The Forescout Cyber Roundup is a weekly blog series highlighting some of the previous week’s cyber headlines and explaining why they matter. Each article includes a closer look at the potential implications of the news or event, predictions about what might happen next and suggestions for all readers, from the C-suite to end users. Articles are ordered by date, not necessarily priority.
- Security Firm Warns of New Global Campaign Targeting Critical Infrastructure (December 12, 2018)
- Some Chinese Companies Ban iPhones, Require Huawei after CFO’s Arrest: Report (December 10, 2018)
- Eastern European Bank Hackers Wield Malicious Hardware (December 10, 2018)
- Russian Critical Infrastructure Targeted by Profit-Driven Cybercriminals (December 11, 2018)
- The December 2018 Security Update Review (December 11, 2018)
Summary: A new campaign known as Operation Sharpshooter is targeting nuclear, defense, energy and financial groups.
Why it matters: Although this campaign uses what’s considered a never-before-seen implant framework, this isn’t the first time we’ve seen weaponized documents used in an attack. APT-28, also known as Fancy Bear, weaponized files to infiltrate DNC computer networks as early as 2013, and in 2015, hackers weaponized Word files with malicious macros as part of the attack on the Ukrainian power grid. These weaponized files were delivered via phishing, which doesn’t come as a surprise since 2018 has been recognized as the year targeted phishing went mainstream. We’re in the age of weaponized malware, with record numbers of Office-based malware at play, and it’s getting harder and harder to spot a phish. Initial investigations and analysis suggest that this attack is rooted in reconnaissance efforts and while attribution is yet to be determined, we can expect that due to the severity of a threat to critical infrastructure, there will be intensive collaboration—a threat-sharing collective—across critical industries to mitigate risks and combat the threat. As suggested by NIST SP 800-150, a broader set of data can help reveal information helpful in thwarting additional attacks. Other community-driven international technical specifications such as the Trusted Automated eXchange of Indicator Information (TAXII), the Structured Threat Information eXpression (STIX) and the Cyber Observable eXpression (CybOX) are free for public use and designed to enable automated information sharing for cybersecurity situational awareness, real-time network defense and sophisticated threat analysis. As these attacks continue in 2019, it’s going to become increasingly difficult to gain and retain cyber insurance and ultimately recover from an attack. In an unprecedented case, coverage was denied—and the case is now being disputed—because the attack was considered an act of war. While there’s been less focus on attribution more recently, insurance companies with similar ‘war exclusion’ clauses will have a strong interest in uncovering the actor behind an attack.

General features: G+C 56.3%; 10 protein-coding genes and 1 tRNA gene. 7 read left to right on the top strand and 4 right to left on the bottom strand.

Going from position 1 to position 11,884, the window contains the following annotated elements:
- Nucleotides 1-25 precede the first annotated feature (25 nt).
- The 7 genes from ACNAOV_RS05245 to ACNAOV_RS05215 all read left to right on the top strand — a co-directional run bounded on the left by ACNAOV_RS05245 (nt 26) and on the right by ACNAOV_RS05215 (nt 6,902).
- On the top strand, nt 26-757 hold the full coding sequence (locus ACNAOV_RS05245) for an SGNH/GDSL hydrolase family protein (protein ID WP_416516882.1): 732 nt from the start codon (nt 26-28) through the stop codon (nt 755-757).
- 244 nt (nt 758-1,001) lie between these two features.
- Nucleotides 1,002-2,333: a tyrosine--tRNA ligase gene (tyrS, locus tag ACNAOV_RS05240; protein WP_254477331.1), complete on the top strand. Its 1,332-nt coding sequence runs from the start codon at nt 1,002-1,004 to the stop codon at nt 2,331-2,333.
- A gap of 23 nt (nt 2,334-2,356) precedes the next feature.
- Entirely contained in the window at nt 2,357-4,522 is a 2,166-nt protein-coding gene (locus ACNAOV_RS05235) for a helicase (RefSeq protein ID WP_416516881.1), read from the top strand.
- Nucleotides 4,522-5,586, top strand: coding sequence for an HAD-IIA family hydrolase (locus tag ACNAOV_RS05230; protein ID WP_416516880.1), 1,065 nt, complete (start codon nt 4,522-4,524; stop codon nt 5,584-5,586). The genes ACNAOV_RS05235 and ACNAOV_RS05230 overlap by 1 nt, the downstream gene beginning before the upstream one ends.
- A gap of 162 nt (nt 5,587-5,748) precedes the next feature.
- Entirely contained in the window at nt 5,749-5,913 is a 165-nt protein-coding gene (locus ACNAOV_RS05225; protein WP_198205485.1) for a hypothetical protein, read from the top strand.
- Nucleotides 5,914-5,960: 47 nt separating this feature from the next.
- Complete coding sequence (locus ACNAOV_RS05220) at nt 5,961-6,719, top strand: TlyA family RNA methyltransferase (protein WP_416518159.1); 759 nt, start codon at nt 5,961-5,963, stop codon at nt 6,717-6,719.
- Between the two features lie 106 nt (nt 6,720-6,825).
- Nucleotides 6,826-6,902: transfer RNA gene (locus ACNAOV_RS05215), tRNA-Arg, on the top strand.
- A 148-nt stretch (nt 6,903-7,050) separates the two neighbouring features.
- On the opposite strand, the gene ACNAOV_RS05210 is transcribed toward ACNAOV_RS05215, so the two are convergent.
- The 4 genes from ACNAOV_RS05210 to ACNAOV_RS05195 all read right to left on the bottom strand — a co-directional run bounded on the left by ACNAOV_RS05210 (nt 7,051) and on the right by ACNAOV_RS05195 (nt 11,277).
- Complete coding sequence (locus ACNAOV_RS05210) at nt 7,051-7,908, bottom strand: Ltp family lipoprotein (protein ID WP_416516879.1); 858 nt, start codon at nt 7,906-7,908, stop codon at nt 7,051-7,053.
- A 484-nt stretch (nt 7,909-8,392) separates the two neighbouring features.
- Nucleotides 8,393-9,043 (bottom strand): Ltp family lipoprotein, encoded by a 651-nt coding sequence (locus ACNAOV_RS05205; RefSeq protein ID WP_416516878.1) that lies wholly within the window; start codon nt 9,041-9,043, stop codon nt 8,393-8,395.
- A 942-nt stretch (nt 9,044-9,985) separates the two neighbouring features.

Summary: China responds to the arrest of Huawei’s Chief Financial Officer (CFO) in Canada last week.